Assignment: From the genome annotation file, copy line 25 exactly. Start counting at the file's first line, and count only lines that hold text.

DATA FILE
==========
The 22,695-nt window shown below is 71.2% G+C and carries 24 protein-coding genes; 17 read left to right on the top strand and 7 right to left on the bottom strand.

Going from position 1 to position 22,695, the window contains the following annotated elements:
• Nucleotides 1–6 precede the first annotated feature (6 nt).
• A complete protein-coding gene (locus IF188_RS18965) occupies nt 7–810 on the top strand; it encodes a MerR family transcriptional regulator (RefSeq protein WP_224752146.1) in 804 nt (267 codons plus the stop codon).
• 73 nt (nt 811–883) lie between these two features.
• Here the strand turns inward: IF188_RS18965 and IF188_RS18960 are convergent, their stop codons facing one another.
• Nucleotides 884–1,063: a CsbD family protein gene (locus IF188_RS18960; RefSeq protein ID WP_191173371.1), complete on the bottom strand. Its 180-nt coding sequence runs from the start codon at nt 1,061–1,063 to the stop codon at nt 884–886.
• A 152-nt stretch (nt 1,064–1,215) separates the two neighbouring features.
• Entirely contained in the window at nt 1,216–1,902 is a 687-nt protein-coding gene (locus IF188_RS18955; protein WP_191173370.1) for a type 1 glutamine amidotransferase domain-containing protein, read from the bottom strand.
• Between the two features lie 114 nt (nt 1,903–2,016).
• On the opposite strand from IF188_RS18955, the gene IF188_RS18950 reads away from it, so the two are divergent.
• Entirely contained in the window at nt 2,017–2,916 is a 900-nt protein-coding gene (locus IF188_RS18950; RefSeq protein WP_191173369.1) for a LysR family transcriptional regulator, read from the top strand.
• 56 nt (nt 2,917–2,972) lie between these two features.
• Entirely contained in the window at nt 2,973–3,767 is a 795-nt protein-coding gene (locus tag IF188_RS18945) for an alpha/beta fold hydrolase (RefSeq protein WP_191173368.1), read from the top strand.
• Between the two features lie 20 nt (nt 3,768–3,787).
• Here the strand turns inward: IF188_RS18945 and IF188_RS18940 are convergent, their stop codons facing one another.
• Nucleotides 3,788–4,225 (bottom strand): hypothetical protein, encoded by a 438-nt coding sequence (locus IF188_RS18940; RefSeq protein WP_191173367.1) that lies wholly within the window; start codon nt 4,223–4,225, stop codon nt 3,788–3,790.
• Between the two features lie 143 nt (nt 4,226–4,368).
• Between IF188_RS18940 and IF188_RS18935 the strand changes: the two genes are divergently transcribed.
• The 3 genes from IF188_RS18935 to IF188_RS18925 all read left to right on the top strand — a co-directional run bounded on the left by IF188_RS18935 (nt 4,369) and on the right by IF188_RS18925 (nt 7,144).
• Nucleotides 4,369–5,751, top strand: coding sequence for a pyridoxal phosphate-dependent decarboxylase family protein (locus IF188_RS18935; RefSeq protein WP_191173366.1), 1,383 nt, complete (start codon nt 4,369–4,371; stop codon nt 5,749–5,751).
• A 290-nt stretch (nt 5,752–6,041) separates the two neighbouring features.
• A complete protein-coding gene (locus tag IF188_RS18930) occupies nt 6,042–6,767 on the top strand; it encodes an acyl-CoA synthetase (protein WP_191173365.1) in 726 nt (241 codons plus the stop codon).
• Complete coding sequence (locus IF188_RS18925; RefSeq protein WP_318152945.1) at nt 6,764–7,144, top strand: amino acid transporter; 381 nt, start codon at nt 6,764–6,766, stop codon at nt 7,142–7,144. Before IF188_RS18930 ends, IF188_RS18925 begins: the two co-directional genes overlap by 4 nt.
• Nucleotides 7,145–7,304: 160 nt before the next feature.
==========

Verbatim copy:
• Nucleotides 7,145–7,304: 160 nt before the next feature.